The Vatican has decided to cap the number of visitors to the Sistine Chapel to its current rate of six million a year to protect Michelangelo's delicate frescoes from damage caused by ever-growing crowds of tourists.
The volume of visitors to the chapel - where popes are elected in secret conclaves - have grown three-fold since 1980.
Numbers can reach 20,000 a day in summer, with up to 2,000 people inside at a time.
But dust brought in from outside, along with body sweat and carbon dioxide, pose a major risk to Michelangelo's ceiling frescoes, which are more than 500 years old.
To protect his work, the Vatican has installed a new climate control system that will filter the air in the chapel, as well as a new high-tech lighting system that will cut damaging heat by more than half.
Announcing the initiative, Antonio Paolucci, head of the Vatican Museums, said: "I am convinced that the Vatican Museums, in particular the Sistine Chapel, have reached the maximum number of visitors possible."
Mr Paolucci said the current number of six million visitors a year would be the maximum tolerated.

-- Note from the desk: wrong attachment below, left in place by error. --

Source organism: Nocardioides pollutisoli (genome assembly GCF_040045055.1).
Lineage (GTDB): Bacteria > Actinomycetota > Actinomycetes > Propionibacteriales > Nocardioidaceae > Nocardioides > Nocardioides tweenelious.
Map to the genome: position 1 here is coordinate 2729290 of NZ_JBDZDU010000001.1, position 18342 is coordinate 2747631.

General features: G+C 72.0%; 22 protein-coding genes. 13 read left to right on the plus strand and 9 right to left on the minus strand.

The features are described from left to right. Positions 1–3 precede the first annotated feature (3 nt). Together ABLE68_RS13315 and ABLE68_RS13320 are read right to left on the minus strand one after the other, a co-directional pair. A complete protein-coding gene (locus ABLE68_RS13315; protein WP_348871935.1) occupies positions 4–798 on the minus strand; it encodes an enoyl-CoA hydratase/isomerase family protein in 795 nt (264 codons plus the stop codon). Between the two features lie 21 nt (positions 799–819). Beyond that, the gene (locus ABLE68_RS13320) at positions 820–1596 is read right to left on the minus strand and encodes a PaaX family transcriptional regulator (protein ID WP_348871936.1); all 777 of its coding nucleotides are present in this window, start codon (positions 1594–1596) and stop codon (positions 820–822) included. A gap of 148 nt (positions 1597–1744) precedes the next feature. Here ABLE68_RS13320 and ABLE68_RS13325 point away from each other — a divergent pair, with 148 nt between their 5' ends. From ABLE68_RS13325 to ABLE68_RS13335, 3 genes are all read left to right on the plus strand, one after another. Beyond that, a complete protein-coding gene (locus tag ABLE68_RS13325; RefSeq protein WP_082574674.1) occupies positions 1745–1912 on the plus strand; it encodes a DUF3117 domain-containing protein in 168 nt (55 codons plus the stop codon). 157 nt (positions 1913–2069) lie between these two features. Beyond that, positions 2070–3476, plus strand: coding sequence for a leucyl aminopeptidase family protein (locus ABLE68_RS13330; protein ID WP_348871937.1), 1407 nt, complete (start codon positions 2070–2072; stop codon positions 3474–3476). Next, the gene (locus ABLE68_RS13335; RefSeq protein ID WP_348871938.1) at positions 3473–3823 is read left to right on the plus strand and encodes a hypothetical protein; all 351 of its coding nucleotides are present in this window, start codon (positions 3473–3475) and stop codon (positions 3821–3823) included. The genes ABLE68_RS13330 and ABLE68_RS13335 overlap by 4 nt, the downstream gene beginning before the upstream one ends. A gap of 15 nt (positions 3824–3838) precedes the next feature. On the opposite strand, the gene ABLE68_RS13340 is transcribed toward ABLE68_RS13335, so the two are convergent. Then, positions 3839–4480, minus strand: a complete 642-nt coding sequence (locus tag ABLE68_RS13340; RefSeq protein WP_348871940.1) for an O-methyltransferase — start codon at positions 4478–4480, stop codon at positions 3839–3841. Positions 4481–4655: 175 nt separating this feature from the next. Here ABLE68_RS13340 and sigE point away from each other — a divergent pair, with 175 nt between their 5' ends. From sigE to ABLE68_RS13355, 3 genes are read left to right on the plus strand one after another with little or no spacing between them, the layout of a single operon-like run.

"We did not do all this in order to allow more people into the Sistine Chapel," he said.
Work on the new systems began in June and they are expected to be in place by the end of this month.
The Vatican said the new high-tech air conditioning and lighting systems were being donated by the companies involved.
Michelangelo's frescoes, inaugurated in October 1512 by Pope Julius II, underwent a major 14-year restoration that ended in 1994.
They include one of the most famous scenes in the history of art - the arm of a gentle bearded God reaching out to give life to Adam.
Adorning the wall behind the altar is the famous Last Judgement, which the artist painted separately in 1535 and 1541, about a quarter of a century after completing The Creation of Adam.
In recent years, art historians and restorers have called for severe limits on the number of tourists allowed to enter the chapel, part of the vast Vatican Museums complex.
Mr Paolucci said the current system - a mix of reservations made through the internet or travel agencies and queuing up outside - would continue for the time being, but he did not exclude the possibility of switching to a reservations-only system.
Apart from the potential damage to the frescoes, critics have also said the number of people allowed into the chapel should be reduced for reasons of decorum because it is also a place of worship. But Mr Paolucci appeared to rule this out.
"We all would like the Sistine Chapel miraculously empty but we live in the democracy of consumption," he said.